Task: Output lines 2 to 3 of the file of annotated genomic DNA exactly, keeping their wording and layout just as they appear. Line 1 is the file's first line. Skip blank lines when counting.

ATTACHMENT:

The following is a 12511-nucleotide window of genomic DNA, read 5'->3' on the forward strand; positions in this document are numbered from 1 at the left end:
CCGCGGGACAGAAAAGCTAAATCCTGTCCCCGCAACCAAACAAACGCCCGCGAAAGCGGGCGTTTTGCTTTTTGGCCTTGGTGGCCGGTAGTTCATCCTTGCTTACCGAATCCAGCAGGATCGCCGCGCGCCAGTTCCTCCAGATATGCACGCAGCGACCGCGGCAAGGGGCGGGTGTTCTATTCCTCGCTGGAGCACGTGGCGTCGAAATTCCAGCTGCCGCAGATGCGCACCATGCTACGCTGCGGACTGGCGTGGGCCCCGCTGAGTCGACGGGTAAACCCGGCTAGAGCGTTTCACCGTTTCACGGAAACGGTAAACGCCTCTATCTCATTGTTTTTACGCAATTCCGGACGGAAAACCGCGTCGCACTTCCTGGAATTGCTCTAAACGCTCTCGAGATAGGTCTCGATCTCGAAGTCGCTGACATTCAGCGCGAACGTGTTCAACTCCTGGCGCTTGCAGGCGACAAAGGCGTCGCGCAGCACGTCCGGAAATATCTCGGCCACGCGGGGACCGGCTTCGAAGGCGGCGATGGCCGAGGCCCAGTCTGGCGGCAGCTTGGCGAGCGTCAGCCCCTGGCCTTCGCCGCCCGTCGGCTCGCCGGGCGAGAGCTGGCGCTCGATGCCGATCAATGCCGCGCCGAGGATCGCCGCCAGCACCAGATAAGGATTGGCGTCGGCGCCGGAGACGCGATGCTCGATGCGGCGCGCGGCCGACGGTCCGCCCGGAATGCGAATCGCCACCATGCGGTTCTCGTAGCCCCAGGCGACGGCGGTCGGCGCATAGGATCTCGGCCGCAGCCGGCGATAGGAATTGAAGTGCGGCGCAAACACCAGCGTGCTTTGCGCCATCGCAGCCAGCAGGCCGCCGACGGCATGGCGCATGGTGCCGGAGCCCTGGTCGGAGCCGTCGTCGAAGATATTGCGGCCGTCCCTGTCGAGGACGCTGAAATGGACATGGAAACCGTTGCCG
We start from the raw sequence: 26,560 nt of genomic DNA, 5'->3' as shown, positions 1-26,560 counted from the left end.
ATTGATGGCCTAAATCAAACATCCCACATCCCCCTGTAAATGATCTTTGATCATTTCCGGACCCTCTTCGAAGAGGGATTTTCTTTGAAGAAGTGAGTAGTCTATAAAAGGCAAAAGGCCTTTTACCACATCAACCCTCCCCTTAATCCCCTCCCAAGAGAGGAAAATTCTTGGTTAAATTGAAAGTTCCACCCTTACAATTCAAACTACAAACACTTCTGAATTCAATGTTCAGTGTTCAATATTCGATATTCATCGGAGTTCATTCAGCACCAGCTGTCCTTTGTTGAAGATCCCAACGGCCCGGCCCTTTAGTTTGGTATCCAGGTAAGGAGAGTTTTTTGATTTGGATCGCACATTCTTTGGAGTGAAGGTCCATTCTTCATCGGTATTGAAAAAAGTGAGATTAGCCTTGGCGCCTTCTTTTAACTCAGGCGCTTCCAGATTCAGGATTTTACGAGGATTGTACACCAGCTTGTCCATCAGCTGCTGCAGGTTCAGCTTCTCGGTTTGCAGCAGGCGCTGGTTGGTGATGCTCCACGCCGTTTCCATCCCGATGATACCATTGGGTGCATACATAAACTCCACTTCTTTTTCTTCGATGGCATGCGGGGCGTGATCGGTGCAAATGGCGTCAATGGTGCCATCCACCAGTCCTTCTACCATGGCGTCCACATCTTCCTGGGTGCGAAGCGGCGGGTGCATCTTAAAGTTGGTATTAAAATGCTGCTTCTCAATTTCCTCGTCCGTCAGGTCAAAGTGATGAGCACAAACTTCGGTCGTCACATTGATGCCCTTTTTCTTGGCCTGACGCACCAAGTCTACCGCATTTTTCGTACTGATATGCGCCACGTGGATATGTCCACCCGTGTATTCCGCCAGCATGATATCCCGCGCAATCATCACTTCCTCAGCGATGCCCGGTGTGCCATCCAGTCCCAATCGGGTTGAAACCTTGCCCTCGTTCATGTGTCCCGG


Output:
CCGCGGGACAGAAAAGCTAAATCCTGTCCCCGCAACCAAACAAACGCCCGCGAAAGCGGGCGTTTTGCTTTTTGGCCTTGGTGGCCGGTAGTTCATCCTTGCTTACCGAATCCAGCAGGATCGCCGCGCGCCAGTTCCTCCAGATATGCACGCAGCGACCGCGGCAAGGGGCGGGTGTTCTATTCCTCGCTGGAGCACGTGGCGTCGAAATTCCAGCTGCCGCAGATGCGCACCATGCTACGCTGCGGACTGGCGTGGGCCCCGCTGAGTCGACGGGTAAACCCGGCTAGAGCGTTTCACCGTTTCACGGAAACGGTAAACGCCTCTATCTCATTGTTTTTACGCAATTCCGGACGGAAAACCGCGTCGCACTTCCTGGAATTGCTCTAAACGCTCTCGAGATAGGTCTCGATCTCGAAGTCGCTGACATTCAGCGCGAACGTGTTCAACTCCTGGCGCTTGCAGGCGACAAAGGCGTCGCGCAGCACGTCCGGAAATATCTCGGCCACGCGGGGACCGGCTTCGAAGGCGGCGATGGCCGAGGCCCAGTCTGGCGGCAGCTTGGCGAGCGTCAGCCCCTGGCCTTCGCCGCCCGTCGGCTCGCCGGGCGAGAGCTGGCGCTCGATGCCGATCAATGCCGCGCCGAGGATCGCCGCCAGCACCAGATAAGGATTGGCGTCGGCGCCGGAGACGCGATGCTCGATGCGGCGCGCGGCCGACGGTCCGCCCGGAATGCGAATCGCCACCATGCGGTTCTCGTAGCCCCAGGCGACGGCGGTCGGCGCATAGGATCTCGGCCGCAGCCGGCGATAGGAATTGAAGTGCGGCGCAAACACCAGCGTGCTTTGCGCCATCGCAGCCAGCAGGCCGCCGACGGCATGGCGCATGGTGCCGGAGCCCTGGTCGGAGCCGTCGTCGAAGATATTGCGGCCGTCCCTGTCGAGGACGCTGAAATGGACATGGAAACCGTTGCCG
We start from the raw sequence: 26,560 nt of genomic DNA, 5'->3' as shown, positions 1-26,560 counted from the left end.